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#Balletcore: Ariana Grande, Cynthia Erivo & Miu Miu Embrace the Trend

By Erin Moonyeen Haley

The lineage of the ballet shoe as a fashion staple is far more illustrious than one might expect. While ballet’s roots can be traced to the court of Catherine de Medici upon her marriage to Henri II, the French king and scion of Francis I, the ballet slipper itself owes its debut to Marie Camargo the first dancer of the Paris Opéra Ballet who removed the heel from the slipper prototype to create a suppleness not seen before.

Without the heel, ballerinas could dance fast allégros, move in fluid glissades and leap higher in gravity-defying jetés, trailblazing a style of dance that meshed the athletic with the elegant.

Ballerinas themselves have long been living, breathing objets d’art, subject to worship and imitation, thanks to everyone from Edgar Degas with his Little Dancer of Fourteen Years sculpture, to Darren Aronofsky with his 2010’s cerebral thriller Black Swan.

Capezio was the company that popularized the ballet slipper as streetwear after designer Claire McCardell

commissioned them to make a ballet flat for the everyday. Later, Italian designer Rose Repetto made handmade ballet flats for one of her son's performances.

But it would be bombshell Brigitte Bardot who - having been trained as a dancer - would ask Repetto to make ballet flats for her to wear in her cinematic classic And God Created Woman (1956). From there, everyone from the gamine Audrey Hepburn in Funny Face to Princess Diana would wear ballet flats, keeping the sweet shoe as part of the fashionista’s casual uniform that played into ballet's aesthetic of clean lines and form-hugging attire.

Today, with the accelerated spotlight of social media, the Balletcore philosophy has emerged, with its own hashtag, racking up over 76.4 million views. Drum it up to nostalgia or a desire to look chic via simplicity, but the ballet shoe is not going anywhere, especially with Ariana Grande and Cynthia Erivo showing off the lissome shoes on Instagram amidst Wicked rehearsals.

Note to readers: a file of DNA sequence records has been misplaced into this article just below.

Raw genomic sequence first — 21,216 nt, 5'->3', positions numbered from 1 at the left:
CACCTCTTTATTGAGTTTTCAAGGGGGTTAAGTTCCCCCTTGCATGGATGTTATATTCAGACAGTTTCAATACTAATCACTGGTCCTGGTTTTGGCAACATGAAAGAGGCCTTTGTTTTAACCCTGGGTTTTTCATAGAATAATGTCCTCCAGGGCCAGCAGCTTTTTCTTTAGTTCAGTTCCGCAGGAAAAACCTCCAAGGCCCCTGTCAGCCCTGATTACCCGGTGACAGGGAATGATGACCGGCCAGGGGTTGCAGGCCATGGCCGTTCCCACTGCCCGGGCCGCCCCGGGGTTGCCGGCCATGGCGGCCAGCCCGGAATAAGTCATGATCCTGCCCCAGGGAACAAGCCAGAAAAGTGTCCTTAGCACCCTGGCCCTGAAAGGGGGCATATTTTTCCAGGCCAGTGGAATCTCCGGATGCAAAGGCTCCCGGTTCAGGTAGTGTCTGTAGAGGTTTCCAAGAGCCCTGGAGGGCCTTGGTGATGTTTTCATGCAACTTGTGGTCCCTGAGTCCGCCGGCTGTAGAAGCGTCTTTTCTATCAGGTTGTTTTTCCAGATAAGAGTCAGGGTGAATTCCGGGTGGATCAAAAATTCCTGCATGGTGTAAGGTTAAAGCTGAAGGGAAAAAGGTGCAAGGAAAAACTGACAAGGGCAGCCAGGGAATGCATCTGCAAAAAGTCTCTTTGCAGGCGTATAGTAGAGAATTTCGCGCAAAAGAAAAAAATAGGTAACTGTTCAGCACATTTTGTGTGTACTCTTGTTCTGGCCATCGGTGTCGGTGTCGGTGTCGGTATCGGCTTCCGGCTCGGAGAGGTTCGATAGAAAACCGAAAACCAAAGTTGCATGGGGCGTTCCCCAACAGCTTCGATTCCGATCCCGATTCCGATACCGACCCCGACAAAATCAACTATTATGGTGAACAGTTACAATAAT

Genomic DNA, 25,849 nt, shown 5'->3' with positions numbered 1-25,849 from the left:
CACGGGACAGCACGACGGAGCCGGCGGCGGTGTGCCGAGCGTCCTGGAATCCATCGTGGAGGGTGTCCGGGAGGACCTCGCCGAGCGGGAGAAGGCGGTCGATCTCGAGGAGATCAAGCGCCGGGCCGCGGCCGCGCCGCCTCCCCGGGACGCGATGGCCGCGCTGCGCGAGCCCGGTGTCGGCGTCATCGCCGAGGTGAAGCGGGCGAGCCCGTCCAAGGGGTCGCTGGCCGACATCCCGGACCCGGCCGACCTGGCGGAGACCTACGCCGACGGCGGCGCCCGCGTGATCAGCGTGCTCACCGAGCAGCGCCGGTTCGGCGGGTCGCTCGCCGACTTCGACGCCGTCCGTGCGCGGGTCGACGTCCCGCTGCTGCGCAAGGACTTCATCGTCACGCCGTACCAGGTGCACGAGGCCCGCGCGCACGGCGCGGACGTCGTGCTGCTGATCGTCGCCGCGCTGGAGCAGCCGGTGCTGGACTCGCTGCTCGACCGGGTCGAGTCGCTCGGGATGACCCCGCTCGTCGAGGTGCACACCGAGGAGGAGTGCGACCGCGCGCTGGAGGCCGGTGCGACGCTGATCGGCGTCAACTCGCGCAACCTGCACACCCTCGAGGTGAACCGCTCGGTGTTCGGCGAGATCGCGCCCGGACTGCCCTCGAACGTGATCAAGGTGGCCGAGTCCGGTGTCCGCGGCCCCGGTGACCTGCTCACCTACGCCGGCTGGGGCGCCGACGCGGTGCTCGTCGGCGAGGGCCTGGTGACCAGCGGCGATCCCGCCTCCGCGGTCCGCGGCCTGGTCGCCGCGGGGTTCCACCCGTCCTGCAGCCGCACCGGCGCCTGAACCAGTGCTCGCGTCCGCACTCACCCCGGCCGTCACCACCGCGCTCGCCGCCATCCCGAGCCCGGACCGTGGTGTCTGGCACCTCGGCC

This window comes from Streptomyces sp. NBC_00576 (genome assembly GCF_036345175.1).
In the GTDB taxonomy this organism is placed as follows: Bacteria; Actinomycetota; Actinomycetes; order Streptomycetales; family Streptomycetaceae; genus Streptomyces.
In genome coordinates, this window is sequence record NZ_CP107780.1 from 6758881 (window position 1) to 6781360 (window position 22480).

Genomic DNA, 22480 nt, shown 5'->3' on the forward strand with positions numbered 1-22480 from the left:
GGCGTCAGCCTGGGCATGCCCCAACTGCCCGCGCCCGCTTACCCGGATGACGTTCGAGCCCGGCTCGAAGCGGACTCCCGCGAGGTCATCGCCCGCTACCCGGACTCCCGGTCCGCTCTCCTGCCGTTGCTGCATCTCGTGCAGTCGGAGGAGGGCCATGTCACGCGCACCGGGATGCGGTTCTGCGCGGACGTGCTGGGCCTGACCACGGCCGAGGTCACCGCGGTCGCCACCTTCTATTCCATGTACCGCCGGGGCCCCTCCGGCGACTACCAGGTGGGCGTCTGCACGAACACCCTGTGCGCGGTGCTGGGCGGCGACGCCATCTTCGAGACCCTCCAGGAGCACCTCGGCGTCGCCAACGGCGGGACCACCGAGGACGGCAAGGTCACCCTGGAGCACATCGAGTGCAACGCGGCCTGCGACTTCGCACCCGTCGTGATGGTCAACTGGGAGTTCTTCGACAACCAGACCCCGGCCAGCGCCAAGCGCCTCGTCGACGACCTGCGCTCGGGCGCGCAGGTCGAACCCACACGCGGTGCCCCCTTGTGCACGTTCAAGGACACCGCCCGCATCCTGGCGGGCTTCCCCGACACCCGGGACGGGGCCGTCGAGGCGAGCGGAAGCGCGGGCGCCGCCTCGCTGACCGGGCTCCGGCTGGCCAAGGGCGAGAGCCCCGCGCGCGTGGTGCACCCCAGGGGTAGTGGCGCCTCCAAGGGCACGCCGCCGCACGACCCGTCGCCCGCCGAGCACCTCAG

The traffic on Miu Miu runways this past March as designers prepped for fall were all about the ballet flat, creating an ambiance of classic sophistication that was at once athletic but nonchalant, creating a new prototype of style that that could be given the sobriquet 'Ballet Prep'.

Fast-forward to Grande's social media post, and the fashionable footwear has migrated from the spring runway to the autumn pedestrian.

The website offers satiny splashes of color in shades of firebird red, complete with sweet bows and elastic bands with the Miu Miu logo.

Other styles are sculptured from cotton gabardine with the black-and-white color scheme of brand-new dice, with crystals bedazzling the entirety of the shoe. The crowning touch might just be the bulbous pearls cinching the band.

Some pairs are less earthbound thanks to platform heels that add a level of funk with double straps and chunky buckles. The Naplak leather shoes come in black or white.

A variety of other styles and sizes are on the company website, allowing everyone to channel the Balletcorp vibe.


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